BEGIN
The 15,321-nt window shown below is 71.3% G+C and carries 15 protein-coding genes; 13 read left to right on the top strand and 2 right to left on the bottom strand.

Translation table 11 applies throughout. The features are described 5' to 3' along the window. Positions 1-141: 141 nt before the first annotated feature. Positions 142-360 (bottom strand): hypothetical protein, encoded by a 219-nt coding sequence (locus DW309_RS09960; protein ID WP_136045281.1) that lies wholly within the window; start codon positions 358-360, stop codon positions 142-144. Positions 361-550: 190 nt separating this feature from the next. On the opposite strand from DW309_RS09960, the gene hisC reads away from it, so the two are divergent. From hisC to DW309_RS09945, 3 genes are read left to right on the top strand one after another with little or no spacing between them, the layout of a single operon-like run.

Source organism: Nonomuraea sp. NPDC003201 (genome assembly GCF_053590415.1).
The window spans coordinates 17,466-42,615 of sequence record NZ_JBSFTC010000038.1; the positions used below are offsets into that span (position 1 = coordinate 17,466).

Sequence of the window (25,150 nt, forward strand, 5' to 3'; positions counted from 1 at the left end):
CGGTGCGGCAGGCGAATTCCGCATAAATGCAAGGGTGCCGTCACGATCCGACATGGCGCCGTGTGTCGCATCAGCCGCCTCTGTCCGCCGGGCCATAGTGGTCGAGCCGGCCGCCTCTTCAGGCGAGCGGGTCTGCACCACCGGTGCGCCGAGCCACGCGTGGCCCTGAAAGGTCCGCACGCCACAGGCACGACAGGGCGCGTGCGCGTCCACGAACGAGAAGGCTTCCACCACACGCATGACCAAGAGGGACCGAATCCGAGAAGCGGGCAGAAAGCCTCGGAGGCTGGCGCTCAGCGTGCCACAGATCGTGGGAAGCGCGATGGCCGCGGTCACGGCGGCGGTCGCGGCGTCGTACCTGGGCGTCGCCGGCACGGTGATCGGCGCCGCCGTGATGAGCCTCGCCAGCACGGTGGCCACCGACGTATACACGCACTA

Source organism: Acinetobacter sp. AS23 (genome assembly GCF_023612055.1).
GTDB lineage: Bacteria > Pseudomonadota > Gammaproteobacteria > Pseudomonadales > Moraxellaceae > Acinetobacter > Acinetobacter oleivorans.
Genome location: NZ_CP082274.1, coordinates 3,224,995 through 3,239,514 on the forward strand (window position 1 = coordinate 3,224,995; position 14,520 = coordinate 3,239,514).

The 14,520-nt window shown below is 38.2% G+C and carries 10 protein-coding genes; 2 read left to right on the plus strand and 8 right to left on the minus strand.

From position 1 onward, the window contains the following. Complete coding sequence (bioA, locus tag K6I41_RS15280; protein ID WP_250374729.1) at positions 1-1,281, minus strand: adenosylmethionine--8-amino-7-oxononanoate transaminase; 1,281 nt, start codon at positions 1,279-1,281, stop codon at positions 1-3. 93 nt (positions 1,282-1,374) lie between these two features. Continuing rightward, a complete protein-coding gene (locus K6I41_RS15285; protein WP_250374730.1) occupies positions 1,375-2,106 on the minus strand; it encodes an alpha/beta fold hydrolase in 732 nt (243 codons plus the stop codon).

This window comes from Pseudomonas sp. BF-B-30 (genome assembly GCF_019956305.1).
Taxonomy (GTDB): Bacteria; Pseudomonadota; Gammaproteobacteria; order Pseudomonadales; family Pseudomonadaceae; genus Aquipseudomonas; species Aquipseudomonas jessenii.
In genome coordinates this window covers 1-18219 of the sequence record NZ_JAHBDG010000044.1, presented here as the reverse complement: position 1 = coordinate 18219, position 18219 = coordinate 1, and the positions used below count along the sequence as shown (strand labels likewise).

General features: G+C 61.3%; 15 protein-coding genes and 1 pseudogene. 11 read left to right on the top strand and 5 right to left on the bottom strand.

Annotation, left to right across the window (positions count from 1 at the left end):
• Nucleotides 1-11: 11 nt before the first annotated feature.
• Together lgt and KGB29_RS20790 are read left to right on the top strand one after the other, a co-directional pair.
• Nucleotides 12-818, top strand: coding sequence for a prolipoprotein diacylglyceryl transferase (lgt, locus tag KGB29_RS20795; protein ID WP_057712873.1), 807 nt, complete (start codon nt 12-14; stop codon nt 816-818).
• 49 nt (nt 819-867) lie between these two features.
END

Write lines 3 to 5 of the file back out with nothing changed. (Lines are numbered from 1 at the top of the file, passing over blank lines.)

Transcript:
Source organism: Nonomuraea sp. NPDC003201 (genome assembly GCF_053590415.1).
The window spans coordinates 17,466-42,615 of sequence record NZ_JBSFTC010000038.1; the positions used below are offsets into that span (position 1 = coordinate 17,466).

Sequence of the window (25,150 nt, forward strand, 5' to 3'; positions counted from 1 at the left end):